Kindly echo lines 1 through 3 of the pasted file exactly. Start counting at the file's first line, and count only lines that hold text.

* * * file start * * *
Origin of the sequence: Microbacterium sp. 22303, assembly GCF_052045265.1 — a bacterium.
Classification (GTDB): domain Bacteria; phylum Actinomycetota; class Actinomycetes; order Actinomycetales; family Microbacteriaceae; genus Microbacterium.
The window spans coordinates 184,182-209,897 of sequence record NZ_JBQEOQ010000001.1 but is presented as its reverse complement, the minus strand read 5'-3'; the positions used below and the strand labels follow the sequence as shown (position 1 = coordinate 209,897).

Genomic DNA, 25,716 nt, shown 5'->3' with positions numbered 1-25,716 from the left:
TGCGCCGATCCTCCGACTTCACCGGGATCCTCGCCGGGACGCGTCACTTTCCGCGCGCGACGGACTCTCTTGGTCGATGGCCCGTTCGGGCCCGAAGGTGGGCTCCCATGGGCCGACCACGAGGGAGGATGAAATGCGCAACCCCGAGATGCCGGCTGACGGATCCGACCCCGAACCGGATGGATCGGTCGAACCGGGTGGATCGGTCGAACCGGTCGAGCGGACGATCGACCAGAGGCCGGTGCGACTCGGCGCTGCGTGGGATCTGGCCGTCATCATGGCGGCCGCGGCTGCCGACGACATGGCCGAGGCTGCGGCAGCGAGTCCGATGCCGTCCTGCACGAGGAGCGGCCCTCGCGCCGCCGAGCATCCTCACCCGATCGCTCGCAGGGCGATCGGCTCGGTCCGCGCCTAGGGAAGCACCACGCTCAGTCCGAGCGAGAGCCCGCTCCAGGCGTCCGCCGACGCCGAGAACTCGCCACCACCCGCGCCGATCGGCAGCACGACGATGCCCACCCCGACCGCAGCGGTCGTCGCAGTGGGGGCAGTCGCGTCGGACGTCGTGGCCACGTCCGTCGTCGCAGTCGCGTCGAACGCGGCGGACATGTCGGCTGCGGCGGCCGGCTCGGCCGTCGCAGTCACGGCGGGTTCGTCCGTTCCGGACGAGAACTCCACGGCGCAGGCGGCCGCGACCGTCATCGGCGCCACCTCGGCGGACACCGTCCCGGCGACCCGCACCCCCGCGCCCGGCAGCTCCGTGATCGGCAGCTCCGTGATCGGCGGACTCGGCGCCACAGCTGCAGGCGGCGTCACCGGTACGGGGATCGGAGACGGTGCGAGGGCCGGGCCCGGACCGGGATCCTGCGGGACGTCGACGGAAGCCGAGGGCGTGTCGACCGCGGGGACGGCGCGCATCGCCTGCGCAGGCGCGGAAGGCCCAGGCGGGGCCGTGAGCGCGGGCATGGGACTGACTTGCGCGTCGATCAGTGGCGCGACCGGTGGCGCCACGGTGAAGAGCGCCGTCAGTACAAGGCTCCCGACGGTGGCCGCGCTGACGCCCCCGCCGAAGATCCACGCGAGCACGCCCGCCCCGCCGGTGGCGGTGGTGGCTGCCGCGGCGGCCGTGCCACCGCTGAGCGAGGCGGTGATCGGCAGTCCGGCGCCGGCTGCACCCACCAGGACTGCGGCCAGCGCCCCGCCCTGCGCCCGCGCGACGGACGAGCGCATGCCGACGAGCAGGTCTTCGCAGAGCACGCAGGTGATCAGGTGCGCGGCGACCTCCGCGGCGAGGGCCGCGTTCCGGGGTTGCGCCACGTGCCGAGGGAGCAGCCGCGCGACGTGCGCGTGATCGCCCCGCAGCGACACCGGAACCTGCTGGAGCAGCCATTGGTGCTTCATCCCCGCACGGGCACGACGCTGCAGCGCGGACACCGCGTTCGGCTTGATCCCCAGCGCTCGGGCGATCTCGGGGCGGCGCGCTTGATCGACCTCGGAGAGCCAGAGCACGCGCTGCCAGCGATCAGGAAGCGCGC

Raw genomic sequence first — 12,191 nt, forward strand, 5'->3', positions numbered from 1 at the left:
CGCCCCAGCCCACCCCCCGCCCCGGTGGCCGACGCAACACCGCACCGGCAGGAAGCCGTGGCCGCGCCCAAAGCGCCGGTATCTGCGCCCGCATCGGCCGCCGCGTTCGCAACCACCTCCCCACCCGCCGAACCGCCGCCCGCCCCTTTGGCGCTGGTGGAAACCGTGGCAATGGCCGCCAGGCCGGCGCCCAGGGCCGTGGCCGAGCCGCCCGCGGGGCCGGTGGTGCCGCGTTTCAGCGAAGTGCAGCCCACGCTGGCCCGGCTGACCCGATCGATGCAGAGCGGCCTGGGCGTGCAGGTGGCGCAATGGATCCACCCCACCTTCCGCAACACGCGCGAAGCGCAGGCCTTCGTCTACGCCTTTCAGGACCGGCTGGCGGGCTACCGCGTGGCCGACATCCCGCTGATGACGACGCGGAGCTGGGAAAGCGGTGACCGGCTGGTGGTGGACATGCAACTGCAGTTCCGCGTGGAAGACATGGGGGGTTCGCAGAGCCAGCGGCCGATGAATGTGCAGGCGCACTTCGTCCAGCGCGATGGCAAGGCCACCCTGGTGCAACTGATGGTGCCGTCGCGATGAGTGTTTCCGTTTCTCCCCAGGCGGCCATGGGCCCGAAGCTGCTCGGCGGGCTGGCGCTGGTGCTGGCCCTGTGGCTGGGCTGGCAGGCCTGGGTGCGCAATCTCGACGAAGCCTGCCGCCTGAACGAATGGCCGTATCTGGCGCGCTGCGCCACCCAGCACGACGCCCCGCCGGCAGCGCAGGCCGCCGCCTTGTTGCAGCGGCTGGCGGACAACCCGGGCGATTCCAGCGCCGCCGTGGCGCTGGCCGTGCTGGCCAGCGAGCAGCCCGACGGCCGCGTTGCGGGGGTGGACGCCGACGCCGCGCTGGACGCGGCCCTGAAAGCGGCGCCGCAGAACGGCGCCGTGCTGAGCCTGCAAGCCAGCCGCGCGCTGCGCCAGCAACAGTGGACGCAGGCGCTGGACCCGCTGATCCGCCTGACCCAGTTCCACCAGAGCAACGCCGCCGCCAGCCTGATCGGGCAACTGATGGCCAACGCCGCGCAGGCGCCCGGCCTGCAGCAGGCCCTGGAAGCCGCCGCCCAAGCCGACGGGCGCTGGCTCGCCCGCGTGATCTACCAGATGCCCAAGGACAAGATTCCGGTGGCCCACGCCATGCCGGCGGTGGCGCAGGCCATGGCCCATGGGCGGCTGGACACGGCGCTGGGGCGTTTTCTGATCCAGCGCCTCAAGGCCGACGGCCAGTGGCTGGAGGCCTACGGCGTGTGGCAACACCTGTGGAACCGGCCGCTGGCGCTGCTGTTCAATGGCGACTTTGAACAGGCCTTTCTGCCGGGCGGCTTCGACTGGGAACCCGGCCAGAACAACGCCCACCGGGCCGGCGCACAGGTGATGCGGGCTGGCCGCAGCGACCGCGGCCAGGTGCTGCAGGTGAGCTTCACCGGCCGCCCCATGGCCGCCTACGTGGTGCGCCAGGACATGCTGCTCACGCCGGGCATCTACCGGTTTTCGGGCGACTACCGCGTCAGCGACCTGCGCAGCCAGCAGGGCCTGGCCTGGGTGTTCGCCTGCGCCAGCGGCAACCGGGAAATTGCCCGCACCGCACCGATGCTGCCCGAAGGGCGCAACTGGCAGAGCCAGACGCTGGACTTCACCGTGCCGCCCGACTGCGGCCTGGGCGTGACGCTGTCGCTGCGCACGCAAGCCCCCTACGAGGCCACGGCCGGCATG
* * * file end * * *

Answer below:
Origin of the sequence: Microbacterium sp. 22303, assembly GCF_052045265.1 — a bacterium.
Classification (GTDB): domain Bacteria; phylum Actinomycetota; class Actinomycetes; order Actinomycetales; family Microbacteriaceae; genus Microbacterium.
The window spans coordinates 184,182-209,897 of sequence record NZ_JBQEOQ010000001.1 but is presented as its reverse complement, the minus strand read 5'-3'; the positions used below and the strand labels follow the sequence as shown (position 1 = coordinate 209,897).